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Home / Articles / Archive / Film & TV /  Taster’s Choice
Film & TV

Taster’s Choice

Delightful French comedy The Taste of Others poignantly illustrates the failure of quick judgment.

By Mary Dickson
Posted // June 11,2007 -

The Taste of Others refers not to how people taste (which would make for a tasty little film in and of itself), but to their powers of discrimination, as in “he has no taste.” Agnes Jaoui’s engaging French comedy is about people who have taste, those who don’t have it, those who want it, and those who have it and don’t know it. Jaoui takes the stories of several people who judge and are judged, and follows them to a delightful resolution.

The film is a tight ensemble piece, featuring performances by Jaoui herself and the film’s co-writer Jean-Pierre Bacri. They know just how to play the characters they created to achieve the right comic tone. Because the film relies heavily on dialogue—initially it seems to jump from one conversation another—it takes awhile for it to grab hold with non-French speakers. But don’t make the mistake of misjudging it or giving up too soon just because of the subtitles. The conversational technique is actually very effective in crafting an amusing and touching story about people who make snap judgements about each other.

Bacri, a very winning actor, gives the film’s best performance as Castella, a wealthy—though not terribly cultured—industrialist, whose business dealings with the Iranians require him to hire bodyguards for himself and his interior decorator wife. The ever-present bodyguards, played by French comic actor Alain Chabat and Gerard Lanvin, provide plenty of comic relief.

When the Castellas grudgingly attend a play in which their young niece has a minor role, Castella is struggling to stay awake until his English tutor, Mrs. Devaux (Anne Alvaro), comes on stage. She’s a 40-ish actress who is not particularly attractive, but her moving performance so mesmerizes Castella that he sees the play again. He goes backstage to offer his awkward congratulations: “I hate theater, but …” It’s just the beginning of his many awkward attempts to ingratiate himself with Mrs. Devaux, who dismisses him as a complete charlatan. She’d just as soon avoid her pupil, who behaves like a smitten schoolboy.

There are plenty of hilarious scenes in which Castella tags along with Devaux and her snooty friends, who take haughty pleasure in teasing this man who they view as so inferior. Of course, he’s so oblivious that when Devaux’s set makes fun of him, he doesn’t even realize it. He’s the kind of fellow who hears a famous aria and hums along the lyrics of a “Juanita Banana” commercial. Well-meaning though he is, Castella suffers a rather bad case of foot-in-mouth disease. At an art gallery opening, he jokes about “all the fags” to Devaux’s friends, whom he fails to realize are gay.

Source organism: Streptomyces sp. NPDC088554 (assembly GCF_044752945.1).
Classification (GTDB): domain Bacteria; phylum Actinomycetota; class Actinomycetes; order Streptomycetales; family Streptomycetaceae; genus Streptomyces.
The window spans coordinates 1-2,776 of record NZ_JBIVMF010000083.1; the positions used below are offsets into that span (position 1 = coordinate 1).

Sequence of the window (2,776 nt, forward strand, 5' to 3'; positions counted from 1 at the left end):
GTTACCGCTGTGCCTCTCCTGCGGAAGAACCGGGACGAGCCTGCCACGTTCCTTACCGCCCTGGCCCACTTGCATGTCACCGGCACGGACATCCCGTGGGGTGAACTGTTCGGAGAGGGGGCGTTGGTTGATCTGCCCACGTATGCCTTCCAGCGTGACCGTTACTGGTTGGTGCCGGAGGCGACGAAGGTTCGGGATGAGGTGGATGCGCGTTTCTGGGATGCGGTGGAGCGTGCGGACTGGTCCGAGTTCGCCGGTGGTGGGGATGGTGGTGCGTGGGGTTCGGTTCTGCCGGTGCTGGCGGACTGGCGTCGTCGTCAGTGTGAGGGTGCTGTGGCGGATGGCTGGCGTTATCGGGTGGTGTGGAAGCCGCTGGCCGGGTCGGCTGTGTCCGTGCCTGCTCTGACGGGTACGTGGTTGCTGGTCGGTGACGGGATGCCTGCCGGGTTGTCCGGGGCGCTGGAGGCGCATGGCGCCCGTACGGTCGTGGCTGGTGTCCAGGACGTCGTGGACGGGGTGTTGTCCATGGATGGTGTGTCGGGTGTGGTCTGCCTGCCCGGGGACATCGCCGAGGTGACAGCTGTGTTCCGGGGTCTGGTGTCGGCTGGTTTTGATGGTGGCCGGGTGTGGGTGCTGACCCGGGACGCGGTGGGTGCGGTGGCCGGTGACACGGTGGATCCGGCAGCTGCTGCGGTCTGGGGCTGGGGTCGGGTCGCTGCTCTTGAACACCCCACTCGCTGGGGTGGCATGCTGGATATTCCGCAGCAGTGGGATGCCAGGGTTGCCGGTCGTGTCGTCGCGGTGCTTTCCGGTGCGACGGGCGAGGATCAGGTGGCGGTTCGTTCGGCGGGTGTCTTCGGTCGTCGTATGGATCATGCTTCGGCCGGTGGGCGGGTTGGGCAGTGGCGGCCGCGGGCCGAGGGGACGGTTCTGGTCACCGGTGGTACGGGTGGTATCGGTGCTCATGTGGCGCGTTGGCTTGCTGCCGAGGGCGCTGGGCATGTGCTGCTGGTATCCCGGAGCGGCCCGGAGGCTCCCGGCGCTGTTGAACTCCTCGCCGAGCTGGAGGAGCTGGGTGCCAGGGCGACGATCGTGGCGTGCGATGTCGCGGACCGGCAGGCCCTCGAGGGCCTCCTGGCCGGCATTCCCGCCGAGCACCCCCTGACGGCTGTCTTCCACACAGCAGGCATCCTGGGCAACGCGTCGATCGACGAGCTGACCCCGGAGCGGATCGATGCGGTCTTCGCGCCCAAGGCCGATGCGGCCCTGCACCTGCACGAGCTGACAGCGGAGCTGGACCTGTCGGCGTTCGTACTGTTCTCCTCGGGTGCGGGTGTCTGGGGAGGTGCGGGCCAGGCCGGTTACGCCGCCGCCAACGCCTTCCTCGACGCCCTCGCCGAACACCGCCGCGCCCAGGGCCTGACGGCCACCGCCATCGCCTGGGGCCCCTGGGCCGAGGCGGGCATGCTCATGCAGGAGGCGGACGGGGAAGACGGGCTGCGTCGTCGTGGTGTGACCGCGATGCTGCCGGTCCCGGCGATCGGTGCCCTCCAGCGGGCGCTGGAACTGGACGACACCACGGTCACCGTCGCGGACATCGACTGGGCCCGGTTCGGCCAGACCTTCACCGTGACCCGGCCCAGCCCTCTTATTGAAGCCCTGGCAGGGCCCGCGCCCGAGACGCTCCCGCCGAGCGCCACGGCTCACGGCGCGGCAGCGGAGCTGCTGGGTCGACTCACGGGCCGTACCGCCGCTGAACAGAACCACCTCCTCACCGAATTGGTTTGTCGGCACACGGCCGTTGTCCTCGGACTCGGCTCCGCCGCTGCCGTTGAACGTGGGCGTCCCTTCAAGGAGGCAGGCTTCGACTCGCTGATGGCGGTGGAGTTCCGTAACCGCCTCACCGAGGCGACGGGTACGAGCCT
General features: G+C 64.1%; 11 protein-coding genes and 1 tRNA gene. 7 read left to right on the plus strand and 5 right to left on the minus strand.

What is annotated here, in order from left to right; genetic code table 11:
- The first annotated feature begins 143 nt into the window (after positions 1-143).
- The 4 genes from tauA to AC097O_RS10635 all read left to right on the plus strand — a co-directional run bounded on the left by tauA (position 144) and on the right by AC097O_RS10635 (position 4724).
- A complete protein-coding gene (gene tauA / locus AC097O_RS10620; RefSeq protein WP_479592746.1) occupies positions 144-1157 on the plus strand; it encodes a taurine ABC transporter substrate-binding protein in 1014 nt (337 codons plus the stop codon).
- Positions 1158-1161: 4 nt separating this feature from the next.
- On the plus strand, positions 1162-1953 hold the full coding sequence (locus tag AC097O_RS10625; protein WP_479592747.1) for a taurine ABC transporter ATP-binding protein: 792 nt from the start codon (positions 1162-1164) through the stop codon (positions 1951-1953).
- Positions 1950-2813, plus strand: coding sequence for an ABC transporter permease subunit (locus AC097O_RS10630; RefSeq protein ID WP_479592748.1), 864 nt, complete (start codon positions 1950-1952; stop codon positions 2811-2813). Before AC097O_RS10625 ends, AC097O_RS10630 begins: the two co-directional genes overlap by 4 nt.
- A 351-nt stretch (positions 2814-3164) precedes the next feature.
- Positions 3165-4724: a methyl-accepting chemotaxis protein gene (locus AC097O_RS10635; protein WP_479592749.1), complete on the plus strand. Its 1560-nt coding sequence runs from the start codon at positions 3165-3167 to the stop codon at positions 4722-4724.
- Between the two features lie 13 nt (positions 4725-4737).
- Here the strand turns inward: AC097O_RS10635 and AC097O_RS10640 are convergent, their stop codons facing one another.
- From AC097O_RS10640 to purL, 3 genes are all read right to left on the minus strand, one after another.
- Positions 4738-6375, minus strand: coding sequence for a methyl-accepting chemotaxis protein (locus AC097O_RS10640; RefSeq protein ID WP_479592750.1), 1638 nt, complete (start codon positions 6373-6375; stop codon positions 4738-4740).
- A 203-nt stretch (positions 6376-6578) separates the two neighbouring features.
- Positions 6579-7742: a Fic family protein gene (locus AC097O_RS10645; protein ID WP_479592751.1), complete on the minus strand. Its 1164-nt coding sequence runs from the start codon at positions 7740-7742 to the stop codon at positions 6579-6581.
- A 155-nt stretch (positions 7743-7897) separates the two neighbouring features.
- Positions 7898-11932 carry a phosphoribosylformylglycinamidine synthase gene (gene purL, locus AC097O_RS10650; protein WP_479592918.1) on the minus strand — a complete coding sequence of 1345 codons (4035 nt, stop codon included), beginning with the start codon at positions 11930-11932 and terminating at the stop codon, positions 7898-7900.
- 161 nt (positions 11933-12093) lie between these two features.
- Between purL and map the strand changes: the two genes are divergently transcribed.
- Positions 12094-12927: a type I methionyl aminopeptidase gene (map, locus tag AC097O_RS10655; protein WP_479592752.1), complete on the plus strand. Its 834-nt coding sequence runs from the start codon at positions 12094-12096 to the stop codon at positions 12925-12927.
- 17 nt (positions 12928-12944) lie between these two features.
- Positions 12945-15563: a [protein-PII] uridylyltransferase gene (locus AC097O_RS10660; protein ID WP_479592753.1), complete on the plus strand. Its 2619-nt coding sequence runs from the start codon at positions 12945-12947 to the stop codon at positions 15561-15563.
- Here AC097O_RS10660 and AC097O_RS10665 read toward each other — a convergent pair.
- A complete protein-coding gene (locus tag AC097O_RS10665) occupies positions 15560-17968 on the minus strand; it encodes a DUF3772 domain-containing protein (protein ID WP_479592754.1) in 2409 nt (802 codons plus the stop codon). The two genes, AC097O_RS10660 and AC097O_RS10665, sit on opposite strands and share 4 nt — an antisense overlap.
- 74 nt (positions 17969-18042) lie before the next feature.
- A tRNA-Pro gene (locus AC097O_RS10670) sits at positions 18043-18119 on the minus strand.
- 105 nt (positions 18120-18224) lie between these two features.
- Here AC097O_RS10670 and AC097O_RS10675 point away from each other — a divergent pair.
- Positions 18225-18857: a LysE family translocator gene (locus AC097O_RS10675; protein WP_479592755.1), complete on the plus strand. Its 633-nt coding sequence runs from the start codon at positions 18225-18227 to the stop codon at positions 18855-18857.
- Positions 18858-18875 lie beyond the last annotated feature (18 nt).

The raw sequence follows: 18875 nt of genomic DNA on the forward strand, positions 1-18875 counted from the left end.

But Bacri makes sure we don’t just dismiss Castella as a cretin. The actor makes him a very sympathetic and likeable character. He has a good heart. His eagerness to please Devaux is more touching than pathetic. When he overhears her say she doesn’t like moustaches, he shaves his off, then is crestfallen when she doesn’t even notice. The film’s most poignant scene, expertly played with the right blend of comedy and pathos, comes when Castella turns in the sweet and very genuine poem he has written in English about his teacher. He puts his feelings on the line, and is crushed when Mrs. Devaux simply corrects his grammar. You can’t help but feel sorry for him.

Castella may not have great taste and he may be at the mercy of the taste of others, but he’s a genuinely decent man. His taste, for better or worse, is his own. His reactions to plays, to art and to people are completely honest. He returns to the theater because he is genuinely touched by Devaux’s performance. He buys art from her young friend not to please her, but because he genuinely likes the work. In fact, his purchase of the painting is truly liberating for him. It marks not only the first time he buys something he likes, but also the first time he stands up to his wife, who has imposed her own taste on their home and lives.

In many ways, the audience makes the same mistake that Castella’s wife and Mrs. Devaux make. We all underestimate Castella. That he can respond honestly to art and truly appreciate something without having the “proper” background comes as a surprise to the highly cultured Devaux, who is touched by Castella’s sincerity. We’re touched by it, too, because we realize that like Mrs. Devaux we’re all victims of our own taste, which we unfairly insist on applying to others.

To some extent, all of Jaoui’s characters are misjudged and all are dependent on the taste of others. When asked what the hardest thing about performing is, Mrs. Devaux answers that it is not learning the lines, but having to depend on the audience’s reaction. The employee Mr. Castella chastises for putting on “Parisian airs” is himself tired of being judged for being different. The law-and-order bodyguard stops judging the barmaid (Jaoui) for selling hash on the side when he falls in love with her. The highbrow costume designer, who falls for a bartender, sums up the theme of Jaoui’s marvelous film, “It’s funny how you get the wrong idea about people.” Indeed it is.

The Taste of Others (PG-13) HHH Directed by Agnes Jaoui. Starring Jean-Pierre Bacri and Anne Alvaro. In French with subtitles.

 
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